Me. That answer would be me. But before you give me grief over it, let me give you the background and the hilarious situation I found myself in when I forgot hiking boots for a hike.
Back in August of 2004, I was just recently divorced and in the process of selling my house. My son and I would be sharing a house with a friend and her son so we could both save money. I’d downsized a lot of my furniture and was prepared for the sale that was happening in another week. But first a hut-hike.
How We Started Hut Hiking
Back in 2002 when I quit smoking, I used the patch which sailed me through the quitting process but was also giving me a steady supply of nicotine. When it came time to take the last patch off, I knew that I would want a cigarette to fulfill that loss of nicotine, so I turned to my friend Cheri and told her I wanted to do a hut hike to take my mind off of it.
The day I woke up and didn’t have a patch on my arm was the day that we were climbing one of the White Mountains in New Hampshire for an overnight stay at a hut. It was successful and by the time we were done, I didn’t think about wanting cigarettes at all.
Queue the next 9 years. From that moment on, pretty much every year, we planned a hut hike until I got hurt on one particular nasty hut hike (fog, freezing rain, and temps in the 30s on July 1st were contributing factors.) Mount Washington has some treacherous weather at all times of the year. On June 19th of this year, there was a rescue on the Gulfside Trail. However, the hiker later died at the hospital. The wind chill was 6 degrees that day.
But this hike was in August and we weren’t expecting that kind of weather, but you never know. I also wasn’t expecting to have the closing on my house at the end of the week. We always made our hut hike plans in the spring to get the dates and huts we wanted. Yes, hut hiking along the Appalachian Trail in the White Mountains is very popular.
When I say hut, don’t think I mean some shelter on the side of a mountain where we lay out a sleeping bag and cook our own meals over our portable stoves. Nope. These are full-service huts with bunk beds, bathrooms, and large meals served for both breakfast and supper. You only need to hike with water and snack. Sure, you still need to bring your sleeping bag or sheets for the bed but not having to carry food or a stove lightened the load.
We needed to book in advance and match up our calendars and pick dates that worked for all of us. At the time, I still wasn’t officially divorced and it’d been dragging on since 2002. How was I supposed to know it would be finalized by then or that my house would sell in a bidding war in one week? Or that the closing would be so close to our trip? I pushed it out as far as I could.
How It Happened
First, please note that I’m a very organized packer. I have checklists for anything I need to pack for. (You may have noticed my need for checklists in previous posts!) I pulled out my hut hiking checklist, got all my gear together, packed my backpack, and got my hiking poles and boots. I put ALL of this next to the front door a day before we were to leave on the hike.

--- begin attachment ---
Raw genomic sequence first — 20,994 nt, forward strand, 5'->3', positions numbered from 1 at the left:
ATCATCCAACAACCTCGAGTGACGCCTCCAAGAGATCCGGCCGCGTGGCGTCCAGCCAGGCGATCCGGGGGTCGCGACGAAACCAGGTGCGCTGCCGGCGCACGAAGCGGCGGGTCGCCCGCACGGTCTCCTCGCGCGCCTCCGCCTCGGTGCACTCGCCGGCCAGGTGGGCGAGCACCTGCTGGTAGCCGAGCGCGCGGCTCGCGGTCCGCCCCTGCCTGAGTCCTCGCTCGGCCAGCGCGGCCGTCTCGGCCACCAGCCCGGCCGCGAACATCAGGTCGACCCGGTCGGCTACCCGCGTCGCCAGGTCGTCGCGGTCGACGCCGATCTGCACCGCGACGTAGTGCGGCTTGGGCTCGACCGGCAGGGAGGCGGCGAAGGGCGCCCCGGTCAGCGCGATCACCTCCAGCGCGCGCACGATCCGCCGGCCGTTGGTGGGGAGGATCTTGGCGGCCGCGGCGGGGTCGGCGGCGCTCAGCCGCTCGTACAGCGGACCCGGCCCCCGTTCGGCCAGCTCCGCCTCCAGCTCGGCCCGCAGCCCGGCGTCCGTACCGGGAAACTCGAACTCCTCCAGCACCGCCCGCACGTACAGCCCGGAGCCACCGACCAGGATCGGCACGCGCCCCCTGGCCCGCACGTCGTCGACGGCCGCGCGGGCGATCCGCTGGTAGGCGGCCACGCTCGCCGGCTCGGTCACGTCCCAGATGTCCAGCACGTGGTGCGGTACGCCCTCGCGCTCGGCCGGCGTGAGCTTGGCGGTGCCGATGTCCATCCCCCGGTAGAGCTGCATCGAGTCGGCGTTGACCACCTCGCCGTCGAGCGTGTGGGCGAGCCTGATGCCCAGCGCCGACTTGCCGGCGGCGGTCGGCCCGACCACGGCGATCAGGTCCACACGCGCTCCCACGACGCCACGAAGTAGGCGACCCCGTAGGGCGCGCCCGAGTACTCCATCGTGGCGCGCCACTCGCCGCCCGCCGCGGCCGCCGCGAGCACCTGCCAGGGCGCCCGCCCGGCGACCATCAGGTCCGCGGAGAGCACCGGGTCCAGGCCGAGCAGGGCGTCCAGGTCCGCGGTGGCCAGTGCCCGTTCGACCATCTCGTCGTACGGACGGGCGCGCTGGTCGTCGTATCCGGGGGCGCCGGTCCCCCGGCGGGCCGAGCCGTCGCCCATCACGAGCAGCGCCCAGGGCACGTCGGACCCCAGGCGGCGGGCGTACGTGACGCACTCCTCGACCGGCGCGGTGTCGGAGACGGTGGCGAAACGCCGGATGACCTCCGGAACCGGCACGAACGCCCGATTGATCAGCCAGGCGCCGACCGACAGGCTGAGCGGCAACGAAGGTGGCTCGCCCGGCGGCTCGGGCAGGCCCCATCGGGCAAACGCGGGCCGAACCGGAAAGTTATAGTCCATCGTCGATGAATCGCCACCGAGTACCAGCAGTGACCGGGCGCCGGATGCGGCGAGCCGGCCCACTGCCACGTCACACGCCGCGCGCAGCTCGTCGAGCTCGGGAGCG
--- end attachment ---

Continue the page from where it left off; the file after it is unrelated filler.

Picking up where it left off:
I picked up my mother and brought her to my house to stay with my son. Then then I packed my gear into my car and headed out to pick up my girlfriends and we headed north. The four-hour trip to North Conway, NH is something I know like the back of my hand.
Once there, we headed to our favorite B&B and brought in all of our gear. We knew we had a short hike into the first hut the next morning but we wanted to make sure we had all we needed. Only I didn’t. I couldn’t find my hiking boots. We combed the car front to back and then back to front but couldn’t find them. Just to be positive, I called my mother, and sure enough. They were right by the front door where I put them 2 days before.
At 9 am the next morning, we pulled into Ragged Mountain, our favorite outfitter. Not only was it the closest gear store to where we were it was also the only one open at that time on a Saturday morning. We loved Ragged Mountain and got some of our favorite gear there. They not only had their main store but a resale shop in the basement where people sold their old gear or the store sold some of its one-offs.
I went to the counter and told the sales rep that I needed new hiking boots. He asked me what brand I wanted and I told him the brand didn’t matter what mattered was that they didn’t need to be broken in and could handle slippery granite. I told him that I forgot my hiking boots at home and we were doing a hut hike that day.
He looked at me and asked how I could forget my hiking boots for a hike. Just the question I didn’t want but I told him that I was moving, had a closing on Friday, that I had my gear all packed and next to the door but forgot to go back into the house one more time. Because my mother was there, I didn’t need to lock up the house, I got distracted and left without them.
He looked me right in the eye, this laid-back dude from New Hampshire, and said, “Let me guess, you’re from Connecticut?”
I was astonished and asked how he knew. He told me it was because everyone from Connecticut is always multi-tasking. I couldn’t deny it. Probably my lack of a Boston or NYC accent also helped.
Luckily, he also led me to a pair of Salomon trail runners that became my go-to until I wore them out.